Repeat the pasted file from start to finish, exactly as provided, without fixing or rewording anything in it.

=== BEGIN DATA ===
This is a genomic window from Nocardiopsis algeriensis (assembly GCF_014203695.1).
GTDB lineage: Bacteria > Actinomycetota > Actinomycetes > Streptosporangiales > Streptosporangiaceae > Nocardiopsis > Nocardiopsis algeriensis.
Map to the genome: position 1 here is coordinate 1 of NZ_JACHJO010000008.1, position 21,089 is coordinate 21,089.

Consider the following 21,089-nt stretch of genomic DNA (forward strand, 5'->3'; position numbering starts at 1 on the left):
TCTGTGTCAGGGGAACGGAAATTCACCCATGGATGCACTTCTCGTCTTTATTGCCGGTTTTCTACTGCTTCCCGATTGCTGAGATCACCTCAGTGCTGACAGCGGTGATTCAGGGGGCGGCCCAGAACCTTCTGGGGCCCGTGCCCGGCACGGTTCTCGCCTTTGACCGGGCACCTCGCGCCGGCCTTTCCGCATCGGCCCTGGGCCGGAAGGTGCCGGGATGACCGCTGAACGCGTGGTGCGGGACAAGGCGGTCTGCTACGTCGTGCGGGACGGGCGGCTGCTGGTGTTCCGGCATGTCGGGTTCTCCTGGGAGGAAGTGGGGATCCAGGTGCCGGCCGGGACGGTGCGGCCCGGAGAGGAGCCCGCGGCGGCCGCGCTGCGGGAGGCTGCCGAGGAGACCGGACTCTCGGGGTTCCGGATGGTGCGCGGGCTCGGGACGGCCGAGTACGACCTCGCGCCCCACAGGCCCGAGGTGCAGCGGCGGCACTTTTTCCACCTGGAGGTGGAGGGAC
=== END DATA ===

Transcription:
This is a genomic window from Nocardiopsis algeriensis (assembly GCF_014203695.1).
GTDB lineage: Bacteria > Actinomycetota > Actinomycetes > Streptosporangiales > Streptosporangiaceae > Nocardiopsis > Nocardiopsis algeriensis.
Map to the genome: position 1 here is coordinate 1 of NZ_JACHJO010000008.1, position 21,089 is coordinate 21,089.

Consider the following 21,089-nt stretch of genomic DNA (forward strand, 5'->3'; position numbering starts at 1 on the left):
TCTGTGTCAGGGGAACGGAAATTCACCCATGGATGCACTTCTCGTCTTTATTGCCGGTTTTCTACTGCTTCCCGATTGCTGAGATCACCTCAGTGCTGACAGCGGTGATTCAGGGGGCGGCCCAGAACCTTCTGGGGCCCGTGCCCGGCACGGTTCTCGCCTTTGACCGGGCACCTCGCGCCGGCCTTTCCGCATCGGCCCTGGGCCGGAAGGTGCCGGGATGACCGCTGAACGCGTGGTGCGGGACAAGGCGGTCTGCTACGTCGTGCGGGACGGGCGGCTGCTGGTGTTCCGGCATGTCGGGTTCTCCTGGGAGGAAGTGGGGATCCAGGTGCCGGCCGGGACGGTGCGGCCCGGAGAGGAGCCCGCGGCGGCCGCGCTGCGGGAGGCTGCCGAGGAGACCGGACTCTCGGGGTTCCGGATGGTGCGCGGGCTCGGGACGGCCGAGTACGACCTCGCGCCCCACAGGCCCGAGGTGCAGCGGCGGCACTTTTTCCACCTGGAGGTGGAGGGAC